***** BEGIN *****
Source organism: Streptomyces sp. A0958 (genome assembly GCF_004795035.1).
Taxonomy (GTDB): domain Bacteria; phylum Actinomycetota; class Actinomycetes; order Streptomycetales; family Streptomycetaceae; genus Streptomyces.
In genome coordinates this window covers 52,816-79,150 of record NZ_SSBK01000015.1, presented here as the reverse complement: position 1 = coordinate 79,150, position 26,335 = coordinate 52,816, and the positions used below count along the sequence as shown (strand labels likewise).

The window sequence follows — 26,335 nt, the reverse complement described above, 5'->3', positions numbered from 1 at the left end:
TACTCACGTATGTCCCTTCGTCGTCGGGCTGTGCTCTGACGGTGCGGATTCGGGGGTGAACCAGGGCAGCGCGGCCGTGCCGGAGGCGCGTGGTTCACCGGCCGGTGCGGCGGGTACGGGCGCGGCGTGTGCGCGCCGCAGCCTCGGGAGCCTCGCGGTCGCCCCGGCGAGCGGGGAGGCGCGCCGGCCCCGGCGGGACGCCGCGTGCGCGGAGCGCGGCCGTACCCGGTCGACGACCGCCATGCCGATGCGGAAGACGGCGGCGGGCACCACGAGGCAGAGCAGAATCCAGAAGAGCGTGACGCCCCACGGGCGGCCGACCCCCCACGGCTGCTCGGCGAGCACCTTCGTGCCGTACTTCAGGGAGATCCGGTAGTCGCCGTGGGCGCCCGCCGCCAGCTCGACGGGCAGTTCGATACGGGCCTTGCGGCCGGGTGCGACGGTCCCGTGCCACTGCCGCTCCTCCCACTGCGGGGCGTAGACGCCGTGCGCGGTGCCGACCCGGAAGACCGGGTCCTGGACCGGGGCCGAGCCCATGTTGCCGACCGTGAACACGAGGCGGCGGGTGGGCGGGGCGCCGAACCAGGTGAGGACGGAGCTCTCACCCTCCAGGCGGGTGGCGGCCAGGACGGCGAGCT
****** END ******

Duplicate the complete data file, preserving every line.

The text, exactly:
Source organism: Streptomyces sp. A0958 (genome assembly GCF_004795035.1).
Taxonomy (GTDB): domain Bacteria; phylum Actinomycetota; class Actinomycetes; order Streptomycetales; family Streptomycetaceae; genus Streptomyces.
In genome coordinates this window covers 52,816-79,150 of record NZ_SSBK01000015.1, presented here as the reverse complement: position 1 = coordinate 79,150, position 26,335 = coordinate 52,816, and the positions used below count along the sequence as shown (strand labels likewise).

The window sequence follows — 26,335 nt, the reverse complement described above, 5'->3', positions numbered from 1 at the left end:
TACTCACGTATGTCCCTTCGTCGTCGGGCTGTGCTCTGACGGTGCGGATTCGGGGGTGAACCAGGGCAGCGCGGCCGTGCCGGAGGCGCGTGGTTCACCGGCCGGTGCGGCGGGTACGGGCGCGGCGTGTGCGCGCCGCAGCCTCGGGAGCCTCGCGGTCGCCCCGGCGAGCGGGGAGGCGCGCCGGCCCCGGCGGGACGCCGCGTGCGCGGAGCGCGGCCGTACCCGGTCGACGACCGCCATGCCGATGCGGAAGACGGCGGCGGGCACCACGAGGCAGAGCAGAATCCAGAAGAGCGTGACGCCCCACGGGCGGCCGACCCCCCACGGCTGCTCGGCGAGCACCTTCGTGCCGTACTTCAGGGAGATCCGGTAGTCGCCGTGGGCGCCCGCCGCCAGCTCGACGGGCAGTTCGATACGGGCCTTGCGGCCGGGTGCGACGGTCCCGTGCCACTGCCGCTCCTCCCACTGCGGGGCGTAGACGCCGTGCGCGGTGCCGACCCGGAAGACCGGGTCCTGGACCGGGGCCGAGCCCATGTTGCCGACCGTGAACACGAGGCGGCGGGTGGGCGGGGCGCCGAACCAGGTGAGGACGGAGCTCTCACCCTCCAGGCGGGTGGCGGCCAGGACGGCGAGCT